Intensity modulated radiotherapy of non-small-cell lung cancer incorporating SPECT ventilation imaging.Med Phys. 2010 Apr; 37(4):1863-72.MP
The authors performed this retrospective study to investigate the impact of using ventilation scans obtained from single photon emission computed tomography (SPECT) in selecting beam directions in intensity modulated radiation therapy (IMRT) planning in lung cancer radiotherapy to spare dosimetrically well ventilated lung.
For ten consecutive stage III non-small-cell lung cancer patients, the authors obtained both ventilation/perfusion SPECT scans and four-dimensional CT scans for treatment planning purposes. Each ventilation scan was registered with the corresponding planning CT and ventilation volumes corresponding to either > or = 50% (vv50) or > or = 70% (vv70) of the maximum SPECT count were automatically segmented. For each patient, three IMRT plans were generated: One using nine equally spaced beams optimized according to nonfunctional lung based mean lung dose and lung v20; a second using nine equally spaced beams optimized to avoid vv50 and vv70; and a third plan using only three beams with gantry angles chosen based on minimum mean ventilated lung dose calculated for each conformal beam at every 10 degrees gantry angle avoiding vv50 and vv70. Resultant dose volume histogram indices were calculated for each plan and were compared with respect to calculated SPECT-based ventilation parameters in order to quantify the potential utility of ventilation SPECT in this setting.
Two patient groups were identified based on (i) the overlap volume between PTV and vv50 and (ii) the average angular mean ventilated lung dose (AAMvLD). The first parameter quantifies the proximity of the PTV to well ventilated lung and the second parameter quantifies the degree of ventilation that surrounds the PTV. For group 1 patients, < or = 5% of the vv50 overlapped with the PTV. For group 2 patients, > 5% of the vv50 overlapped the PTV. Group 1 was further classified into subgroups 1A and 1B: For subgroup 1A, AAMvLD is >18 Gy, implying that the functional lung surrounds the PTV; for subgroup 1B, AAMvLD is <18 Gy, implying that the well ventilated lung does not completely surround PTV. For subgroup 1A, the plans generated using ventilated lung avoidance reduced dose to vv50 and vv70, with below tolerance dose to normal lung and acceptable coverage of the PTV. For subgroup 1B, the dose to the total lung and well ventilated lung are reduced with the beam direction optimization for the three-beam plan. For group 2, there was no significant dosimetric advantage of using SPECT-based ventilation information in IMRT plan optimization.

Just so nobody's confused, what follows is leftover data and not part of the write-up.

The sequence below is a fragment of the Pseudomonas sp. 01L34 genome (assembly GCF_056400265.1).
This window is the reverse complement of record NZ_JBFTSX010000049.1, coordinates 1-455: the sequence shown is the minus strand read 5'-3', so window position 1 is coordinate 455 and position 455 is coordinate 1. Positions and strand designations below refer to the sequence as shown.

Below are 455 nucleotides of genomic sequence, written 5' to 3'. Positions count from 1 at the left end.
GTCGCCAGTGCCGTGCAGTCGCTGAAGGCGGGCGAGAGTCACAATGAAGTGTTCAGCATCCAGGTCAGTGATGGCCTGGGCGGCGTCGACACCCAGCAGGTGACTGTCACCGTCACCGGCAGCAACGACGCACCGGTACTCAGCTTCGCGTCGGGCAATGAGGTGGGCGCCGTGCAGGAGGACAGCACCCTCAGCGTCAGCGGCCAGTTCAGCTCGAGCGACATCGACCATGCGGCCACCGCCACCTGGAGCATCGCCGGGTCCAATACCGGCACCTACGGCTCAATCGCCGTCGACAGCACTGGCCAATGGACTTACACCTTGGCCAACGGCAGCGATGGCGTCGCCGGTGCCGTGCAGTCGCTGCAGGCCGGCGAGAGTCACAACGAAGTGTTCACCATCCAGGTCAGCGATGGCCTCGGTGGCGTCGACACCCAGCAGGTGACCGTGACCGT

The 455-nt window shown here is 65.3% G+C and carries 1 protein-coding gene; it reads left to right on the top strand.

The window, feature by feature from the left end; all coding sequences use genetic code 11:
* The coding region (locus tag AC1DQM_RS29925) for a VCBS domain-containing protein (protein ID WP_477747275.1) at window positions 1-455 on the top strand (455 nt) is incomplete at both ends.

In conclusion, it is feasible to use SPECT ventilation scans to optimize IMRT beam direction and, subsequently, to reduce dose to ventilated lung when overlap of the PTV and the ventilated lung is minimal and that the PTV is not surrounded by the ventilated lung. The potential benefit of ventilation SPECT scanning can be determined by preplanning assessment of overlap volumes and the AAMvLD.